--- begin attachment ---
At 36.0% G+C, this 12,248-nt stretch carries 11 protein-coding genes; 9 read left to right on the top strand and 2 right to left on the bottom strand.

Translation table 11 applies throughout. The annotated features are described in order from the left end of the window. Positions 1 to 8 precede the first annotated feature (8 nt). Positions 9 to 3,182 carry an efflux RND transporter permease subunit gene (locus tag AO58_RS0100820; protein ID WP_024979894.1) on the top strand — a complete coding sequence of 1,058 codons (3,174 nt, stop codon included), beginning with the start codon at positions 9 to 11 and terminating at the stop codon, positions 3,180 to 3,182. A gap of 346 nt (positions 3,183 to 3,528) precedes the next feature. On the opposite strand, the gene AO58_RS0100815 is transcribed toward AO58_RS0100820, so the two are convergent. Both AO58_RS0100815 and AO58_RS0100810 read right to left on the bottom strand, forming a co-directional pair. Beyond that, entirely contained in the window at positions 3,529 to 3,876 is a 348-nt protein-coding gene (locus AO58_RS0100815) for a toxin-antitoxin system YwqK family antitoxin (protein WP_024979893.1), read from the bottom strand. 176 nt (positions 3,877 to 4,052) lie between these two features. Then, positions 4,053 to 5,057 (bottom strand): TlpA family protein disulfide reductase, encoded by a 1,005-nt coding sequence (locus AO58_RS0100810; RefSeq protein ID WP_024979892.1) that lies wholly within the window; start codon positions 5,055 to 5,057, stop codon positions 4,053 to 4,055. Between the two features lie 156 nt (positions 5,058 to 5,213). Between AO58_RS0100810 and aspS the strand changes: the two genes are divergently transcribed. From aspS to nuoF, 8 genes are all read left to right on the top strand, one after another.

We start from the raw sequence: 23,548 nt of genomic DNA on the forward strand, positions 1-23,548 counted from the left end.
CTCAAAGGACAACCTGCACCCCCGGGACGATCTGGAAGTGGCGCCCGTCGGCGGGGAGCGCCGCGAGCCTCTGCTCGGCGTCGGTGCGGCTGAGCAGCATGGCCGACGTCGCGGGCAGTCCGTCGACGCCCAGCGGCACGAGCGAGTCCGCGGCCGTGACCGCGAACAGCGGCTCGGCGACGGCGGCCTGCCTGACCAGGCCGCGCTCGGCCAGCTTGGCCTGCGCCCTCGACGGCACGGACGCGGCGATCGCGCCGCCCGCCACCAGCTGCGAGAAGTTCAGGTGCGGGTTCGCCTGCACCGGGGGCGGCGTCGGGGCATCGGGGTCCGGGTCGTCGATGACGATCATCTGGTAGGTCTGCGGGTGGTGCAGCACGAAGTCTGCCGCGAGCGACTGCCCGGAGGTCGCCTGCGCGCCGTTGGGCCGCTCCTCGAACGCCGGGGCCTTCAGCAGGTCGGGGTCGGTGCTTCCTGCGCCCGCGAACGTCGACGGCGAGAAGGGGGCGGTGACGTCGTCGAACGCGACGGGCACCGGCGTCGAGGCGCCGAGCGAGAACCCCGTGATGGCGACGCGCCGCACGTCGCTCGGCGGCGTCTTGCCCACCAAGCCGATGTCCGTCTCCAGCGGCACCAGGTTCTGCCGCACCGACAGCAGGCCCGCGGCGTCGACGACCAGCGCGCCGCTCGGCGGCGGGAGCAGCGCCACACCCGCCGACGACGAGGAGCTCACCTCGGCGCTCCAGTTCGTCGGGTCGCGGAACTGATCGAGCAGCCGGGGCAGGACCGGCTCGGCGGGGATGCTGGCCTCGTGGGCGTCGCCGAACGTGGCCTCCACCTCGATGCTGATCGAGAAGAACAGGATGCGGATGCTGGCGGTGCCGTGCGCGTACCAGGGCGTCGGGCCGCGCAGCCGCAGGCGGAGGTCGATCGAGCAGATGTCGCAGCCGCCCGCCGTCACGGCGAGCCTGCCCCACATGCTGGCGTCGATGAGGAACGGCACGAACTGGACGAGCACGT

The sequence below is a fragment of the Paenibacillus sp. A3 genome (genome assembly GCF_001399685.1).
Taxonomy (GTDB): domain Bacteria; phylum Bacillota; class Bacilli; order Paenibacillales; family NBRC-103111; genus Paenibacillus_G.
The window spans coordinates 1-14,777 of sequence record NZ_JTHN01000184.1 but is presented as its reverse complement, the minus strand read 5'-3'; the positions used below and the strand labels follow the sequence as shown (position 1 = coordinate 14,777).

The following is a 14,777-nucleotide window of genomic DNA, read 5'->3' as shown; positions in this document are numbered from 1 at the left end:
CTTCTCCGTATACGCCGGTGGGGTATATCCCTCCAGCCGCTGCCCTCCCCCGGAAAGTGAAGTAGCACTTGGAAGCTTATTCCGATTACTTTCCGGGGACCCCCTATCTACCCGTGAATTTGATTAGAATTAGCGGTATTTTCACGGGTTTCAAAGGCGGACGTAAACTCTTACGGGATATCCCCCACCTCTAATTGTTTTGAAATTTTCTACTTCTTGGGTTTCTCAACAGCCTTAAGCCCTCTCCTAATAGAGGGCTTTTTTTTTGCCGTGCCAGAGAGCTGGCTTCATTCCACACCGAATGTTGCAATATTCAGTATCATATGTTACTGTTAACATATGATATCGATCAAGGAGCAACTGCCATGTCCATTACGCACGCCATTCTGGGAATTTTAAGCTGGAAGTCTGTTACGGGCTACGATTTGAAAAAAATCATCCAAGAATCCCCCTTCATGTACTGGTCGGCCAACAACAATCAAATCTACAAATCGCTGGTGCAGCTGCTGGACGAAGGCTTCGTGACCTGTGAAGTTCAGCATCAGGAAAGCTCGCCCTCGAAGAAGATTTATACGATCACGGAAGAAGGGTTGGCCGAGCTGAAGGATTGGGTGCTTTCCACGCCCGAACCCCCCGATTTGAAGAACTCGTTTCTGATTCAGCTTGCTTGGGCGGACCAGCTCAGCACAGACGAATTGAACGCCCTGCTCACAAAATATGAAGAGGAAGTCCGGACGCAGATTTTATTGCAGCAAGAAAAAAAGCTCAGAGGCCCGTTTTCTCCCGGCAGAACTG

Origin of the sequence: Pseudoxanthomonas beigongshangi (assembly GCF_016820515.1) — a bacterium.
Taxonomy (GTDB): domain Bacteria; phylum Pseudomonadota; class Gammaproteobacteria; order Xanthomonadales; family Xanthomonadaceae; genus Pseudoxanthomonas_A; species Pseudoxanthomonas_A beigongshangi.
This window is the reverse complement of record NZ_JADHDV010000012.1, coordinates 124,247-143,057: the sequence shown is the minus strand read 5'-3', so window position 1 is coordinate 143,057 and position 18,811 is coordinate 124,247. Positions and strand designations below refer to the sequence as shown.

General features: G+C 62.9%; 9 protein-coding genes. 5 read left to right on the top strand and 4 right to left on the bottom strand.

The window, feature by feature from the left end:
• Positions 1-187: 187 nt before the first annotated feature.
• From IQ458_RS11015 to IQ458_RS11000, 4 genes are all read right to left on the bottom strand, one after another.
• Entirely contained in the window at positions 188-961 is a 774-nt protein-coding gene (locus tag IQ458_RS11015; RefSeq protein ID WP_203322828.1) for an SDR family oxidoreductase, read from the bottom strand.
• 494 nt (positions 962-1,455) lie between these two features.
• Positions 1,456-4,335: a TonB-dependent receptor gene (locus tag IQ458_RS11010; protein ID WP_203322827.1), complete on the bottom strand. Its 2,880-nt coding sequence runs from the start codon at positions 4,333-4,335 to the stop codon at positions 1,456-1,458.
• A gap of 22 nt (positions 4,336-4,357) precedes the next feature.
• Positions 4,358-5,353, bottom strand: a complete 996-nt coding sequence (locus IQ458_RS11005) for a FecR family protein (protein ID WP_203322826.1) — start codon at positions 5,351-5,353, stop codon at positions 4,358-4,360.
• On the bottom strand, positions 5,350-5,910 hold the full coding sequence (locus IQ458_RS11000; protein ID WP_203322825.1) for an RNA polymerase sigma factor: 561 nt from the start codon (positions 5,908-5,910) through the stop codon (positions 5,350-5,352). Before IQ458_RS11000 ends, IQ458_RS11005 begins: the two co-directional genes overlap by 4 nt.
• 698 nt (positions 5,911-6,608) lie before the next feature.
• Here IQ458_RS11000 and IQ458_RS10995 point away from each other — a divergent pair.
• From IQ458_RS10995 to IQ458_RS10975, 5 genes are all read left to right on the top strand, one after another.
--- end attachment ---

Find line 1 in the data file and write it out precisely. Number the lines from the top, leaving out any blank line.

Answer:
At 36.0% G+C, this 12,248-nt stretch carries 11 protein-coding genes; 9 read left to right on the top strand and 2 right to left on the bottom strand.